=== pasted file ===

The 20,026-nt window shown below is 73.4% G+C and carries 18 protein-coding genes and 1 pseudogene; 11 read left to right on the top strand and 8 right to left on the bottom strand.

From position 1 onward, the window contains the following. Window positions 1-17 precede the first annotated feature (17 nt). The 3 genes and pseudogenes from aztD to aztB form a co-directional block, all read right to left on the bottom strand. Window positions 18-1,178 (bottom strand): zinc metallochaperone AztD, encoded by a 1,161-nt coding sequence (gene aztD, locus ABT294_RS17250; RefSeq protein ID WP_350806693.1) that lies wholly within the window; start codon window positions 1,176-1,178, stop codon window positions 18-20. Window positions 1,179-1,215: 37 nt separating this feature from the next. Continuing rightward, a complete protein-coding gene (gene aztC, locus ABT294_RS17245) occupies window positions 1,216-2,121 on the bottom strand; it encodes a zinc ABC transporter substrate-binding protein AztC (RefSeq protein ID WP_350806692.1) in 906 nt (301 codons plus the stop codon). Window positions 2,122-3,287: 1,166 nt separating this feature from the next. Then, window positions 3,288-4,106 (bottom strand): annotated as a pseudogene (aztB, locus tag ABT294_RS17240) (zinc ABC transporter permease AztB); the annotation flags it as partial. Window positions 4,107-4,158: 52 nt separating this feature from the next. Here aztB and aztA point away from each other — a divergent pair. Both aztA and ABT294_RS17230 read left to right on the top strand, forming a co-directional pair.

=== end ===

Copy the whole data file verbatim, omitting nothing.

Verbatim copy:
The 20,026-nt window shown below is 73.4% G+C and carries 18 protein-coding genes and 1 pseudogene; 11 read left to right on the top strand and 8 right to left on the bottom strand.

From position 1 onward, the window contains the following. Window positions 1-17 precede the first annotated feature (17 nt). The 3 genes and pseudogenes from aztD to aztB form a co-directional block, all read right to left on the bottom strand. Window positions 18-1,178 (bottom strand): zinc metallochaperone AztD, encoded by a 1,161-nt coding sequence (gene aztD, locus ABT294_RS17250; RefSeq protein ID WP_350806693.1) that lies wholly within the window; start codon window positions 1,176-1,178, stop codon window positions 18-20. Window positions 1,179-1,215: 37 nt separating this feature from the next. Continuing rightward, a complete protein-coding gene (gene aztC, locus ABT294_RS17245) occupies window positions 1,216-2,121 on the bottom strand; it encodes a zinc ABC transporter substrate-binding protein AztC (RefSeq protein ID WP_350806692.1) in 906 nt (301 codons plus the stop codon). Window positions 2,122-3,287: 1,166 nt separating this feature from the next. Then, window positions 3,288-4,106 (bottom strand): annotated as a pseudogene (aztB, locus tag ABT294_RS17240) (zinc ABC transporter permease AztB); the annotation flags it as partial. Window positions 4,107-4,158: 52 nt separating this feature from the next. Here aztB and aztA point away from each other — a divergent pair. Both aztA and ABT294_RS17230 read left to right on the top strand, forming a co-directional pair.